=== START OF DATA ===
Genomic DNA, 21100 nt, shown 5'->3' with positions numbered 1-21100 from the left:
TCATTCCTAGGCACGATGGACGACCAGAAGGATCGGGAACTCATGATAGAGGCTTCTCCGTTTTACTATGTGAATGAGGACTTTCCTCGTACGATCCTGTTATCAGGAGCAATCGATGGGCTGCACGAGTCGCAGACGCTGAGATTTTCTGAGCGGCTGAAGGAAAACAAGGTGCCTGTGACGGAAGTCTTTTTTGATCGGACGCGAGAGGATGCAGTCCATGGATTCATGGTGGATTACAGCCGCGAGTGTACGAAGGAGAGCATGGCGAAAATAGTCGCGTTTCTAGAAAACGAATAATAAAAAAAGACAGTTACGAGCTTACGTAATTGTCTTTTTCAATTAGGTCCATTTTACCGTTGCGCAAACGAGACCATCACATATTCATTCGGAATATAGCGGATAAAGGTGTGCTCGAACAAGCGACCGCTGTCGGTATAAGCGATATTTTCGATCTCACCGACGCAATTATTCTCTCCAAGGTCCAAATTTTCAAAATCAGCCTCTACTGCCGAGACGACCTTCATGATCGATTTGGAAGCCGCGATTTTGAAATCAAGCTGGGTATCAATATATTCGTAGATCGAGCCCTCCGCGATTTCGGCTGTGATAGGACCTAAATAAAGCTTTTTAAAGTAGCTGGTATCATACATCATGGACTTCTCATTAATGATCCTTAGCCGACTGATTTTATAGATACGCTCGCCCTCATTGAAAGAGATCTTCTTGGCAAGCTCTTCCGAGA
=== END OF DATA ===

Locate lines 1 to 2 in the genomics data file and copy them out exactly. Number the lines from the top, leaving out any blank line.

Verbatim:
Genomic DNA, 21100 nt, shown 5'->3' with positions numbered 1-21100 from the left:
TCATTCCTAGGCACGATGGACGACCAGAAGGATCGGGAACTCATGATAGAGGCTTCTCCGTTTTACTATGTGAATGAGGACTTTCCTCGTACGATCCTGTTATCAGGAGCAATCGATGGGCTGCACGAGTCGCAGACGCTGAGATTTTCTGAGCGGCTGAAGGAAAACAAGGTGCCTGTGACGGAAGTCTTTTTTGATCGGACGCGAGAGGATGCAGTCCATGGATTCATGGTGGATTACAGCCGCGAGTGTACGAAGGAGAGCATGGCGAAAATAGTCGCGTTTCTAGAAAACGAATAATAAAAAAAGACAGTTACGAGCTTACGTAATTGTCTTTTTCAATTAGGTCCATTTTACCGTTGCGCAAACGAGACCATCACATATTCATTCGGAATATAGCGGATAAAGGTGTGCTCGAACAAGCGACCGCTGTCGGTATAAGCGATATTTTCGATCTCACCGACGCAATTATTCTCTCCAAGGTCCAAATTTTCAAAATCAGCCTCTACTGCCGAGACGACCTTCATGATCGATTTGGAAGCCGCGATTTTGAAATCAAGCTGGGTATCAATATATTCGTAGATCGAGCCCTCCGCGATTTCGGCTGTGATAGGACCTAAATAAAGCTTTTTAAAGTAGCTGGTATCATACATCATGGACTTCTCATTAATGATCCTTAGCCGACTGATTTTATAGATACGCTCGCCCTCATTGAAAGAGATCTTCTTGGCAAGCTCTTCCGAGA